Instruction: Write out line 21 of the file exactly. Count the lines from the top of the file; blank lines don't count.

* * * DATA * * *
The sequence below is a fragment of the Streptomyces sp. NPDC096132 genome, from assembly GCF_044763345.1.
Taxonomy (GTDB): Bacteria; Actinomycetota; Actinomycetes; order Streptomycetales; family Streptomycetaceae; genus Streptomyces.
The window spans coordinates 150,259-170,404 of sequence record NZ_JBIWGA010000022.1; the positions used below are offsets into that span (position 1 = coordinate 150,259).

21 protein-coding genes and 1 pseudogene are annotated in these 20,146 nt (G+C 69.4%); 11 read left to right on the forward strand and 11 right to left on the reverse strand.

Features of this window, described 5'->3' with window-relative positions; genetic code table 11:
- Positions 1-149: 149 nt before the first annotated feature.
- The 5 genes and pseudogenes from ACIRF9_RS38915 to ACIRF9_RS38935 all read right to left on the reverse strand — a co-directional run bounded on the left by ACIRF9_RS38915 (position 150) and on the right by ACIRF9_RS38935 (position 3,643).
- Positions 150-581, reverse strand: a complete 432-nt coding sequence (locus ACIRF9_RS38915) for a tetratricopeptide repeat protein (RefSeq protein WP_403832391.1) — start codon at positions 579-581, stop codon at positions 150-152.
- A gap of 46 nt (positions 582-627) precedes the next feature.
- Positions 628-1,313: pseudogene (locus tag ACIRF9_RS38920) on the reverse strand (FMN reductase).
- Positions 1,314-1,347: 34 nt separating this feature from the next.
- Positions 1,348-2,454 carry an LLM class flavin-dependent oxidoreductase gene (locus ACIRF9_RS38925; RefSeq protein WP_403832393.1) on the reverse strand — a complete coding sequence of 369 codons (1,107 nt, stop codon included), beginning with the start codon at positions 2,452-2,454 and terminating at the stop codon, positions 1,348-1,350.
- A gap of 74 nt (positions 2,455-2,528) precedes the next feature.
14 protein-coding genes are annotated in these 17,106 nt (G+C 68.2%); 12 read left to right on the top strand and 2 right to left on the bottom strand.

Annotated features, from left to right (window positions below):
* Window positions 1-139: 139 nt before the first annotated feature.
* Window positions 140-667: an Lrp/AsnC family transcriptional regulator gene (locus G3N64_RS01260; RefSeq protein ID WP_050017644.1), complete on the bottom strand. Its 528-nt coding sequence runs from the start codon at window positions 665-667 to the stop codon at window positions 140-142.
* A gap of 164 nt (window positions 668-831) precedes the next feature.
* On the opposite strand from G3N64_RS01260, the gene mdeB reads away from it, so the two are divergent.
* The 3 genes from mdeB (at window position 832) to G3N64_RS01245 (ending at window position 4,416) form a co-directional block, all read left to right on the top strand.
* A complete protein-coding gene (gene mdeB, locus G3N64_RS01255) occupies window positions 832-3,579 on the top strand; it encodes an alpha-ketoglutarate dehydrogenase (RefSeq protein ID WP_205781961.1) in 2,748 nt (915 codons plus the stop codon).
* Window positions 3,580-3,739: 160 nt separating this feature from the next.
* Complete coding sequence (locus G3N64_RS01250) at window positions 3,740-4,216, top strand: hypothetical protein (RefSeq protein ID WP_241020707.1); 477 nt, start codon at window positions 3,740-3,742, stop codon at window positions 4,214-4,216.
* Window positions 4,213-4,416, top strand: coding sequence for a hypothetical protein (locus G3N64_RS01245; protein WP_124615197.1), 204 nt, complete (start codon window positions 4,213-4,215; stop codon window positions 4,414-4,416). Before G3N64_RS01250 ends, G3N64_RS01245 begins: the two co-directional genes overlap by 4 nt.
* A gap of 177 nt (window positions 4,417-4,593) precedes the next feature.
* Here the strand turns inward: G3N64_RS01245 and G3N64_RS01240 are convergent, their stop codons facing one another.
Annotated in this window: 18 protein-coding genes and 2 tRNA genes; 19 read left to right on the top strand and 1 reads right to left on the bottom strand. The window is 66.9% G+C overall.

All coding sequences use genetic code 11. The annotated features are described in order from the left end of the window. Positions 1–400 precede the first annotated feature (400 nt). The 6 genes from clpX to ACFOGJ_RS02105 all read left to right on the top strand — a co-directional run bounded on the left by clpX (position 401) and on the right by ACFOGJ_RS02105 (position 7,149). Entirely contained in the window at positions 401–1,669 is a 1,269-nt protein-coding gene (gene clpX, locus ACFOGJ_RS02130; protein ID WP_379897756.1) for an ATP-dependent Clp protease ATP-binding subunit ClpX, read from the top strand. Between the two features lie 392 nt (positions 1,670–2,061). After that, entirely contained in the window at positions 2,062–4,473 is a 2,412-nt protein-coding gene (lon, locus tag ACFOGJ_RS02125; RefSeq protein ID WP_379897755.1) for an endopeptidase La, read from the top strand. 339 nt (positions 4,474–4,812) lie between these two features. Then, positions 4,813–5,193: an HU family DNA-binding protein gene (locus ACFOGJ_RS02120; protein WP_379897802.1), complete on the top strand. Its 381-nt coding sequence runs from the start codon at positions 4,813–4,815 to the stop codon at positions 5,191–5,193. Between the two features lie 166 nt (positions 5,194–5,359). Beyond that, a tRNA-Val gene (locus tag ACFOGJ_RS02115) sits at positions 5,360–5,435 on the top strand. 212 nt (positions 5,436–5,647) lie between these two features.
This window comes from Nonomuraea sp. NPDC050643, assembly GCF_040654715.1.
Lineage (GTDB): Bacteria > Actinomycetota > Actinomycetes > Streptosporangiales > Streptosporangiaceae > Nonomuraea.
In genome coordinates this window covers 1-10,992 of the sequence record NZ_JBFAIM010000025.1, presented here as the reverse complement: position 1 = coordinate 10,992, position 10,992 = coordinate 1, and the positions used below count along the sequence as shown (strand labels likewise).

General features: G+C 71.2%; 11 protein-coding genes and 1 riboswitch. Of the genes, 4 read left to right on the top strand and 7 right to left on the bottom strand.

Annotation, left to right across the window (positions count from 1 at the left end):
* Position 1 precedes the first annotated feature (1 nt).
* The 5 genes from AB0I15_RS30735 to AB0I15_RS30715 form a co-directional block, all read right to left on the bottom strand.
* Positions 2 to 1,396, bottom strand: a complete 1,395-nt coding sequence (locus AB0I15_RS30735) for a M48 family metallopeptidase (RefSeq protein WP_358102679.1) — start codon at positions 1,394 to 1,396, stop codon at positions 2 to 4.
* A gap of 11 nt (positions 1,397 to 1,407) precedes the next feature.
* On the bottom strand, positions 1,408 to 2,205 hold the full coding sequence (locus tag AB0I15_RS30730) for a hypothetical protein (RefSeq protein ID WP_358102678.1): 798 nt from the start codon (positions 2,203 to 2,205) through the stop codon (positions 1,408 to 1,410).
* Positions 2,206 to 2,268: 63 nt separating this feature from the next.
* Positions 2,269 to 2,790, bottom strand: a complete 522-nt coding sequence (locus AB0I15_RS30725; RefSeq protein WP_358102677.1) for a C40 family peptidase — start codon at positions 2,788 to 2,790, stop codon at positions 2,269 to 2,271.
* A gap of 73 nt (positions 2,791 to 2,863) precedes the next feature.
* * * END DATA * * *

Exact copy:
* A complete protein-coding gene (gene mdeB, locus G3N64_RS01255) occupies window positions 832-3,579 on the top strand; it encodes an alpha-ketoglutarate dehydrogenase (RefSeq protein ID WP_205781961.1) in 2,748 nt (915 codons plus the stop codon).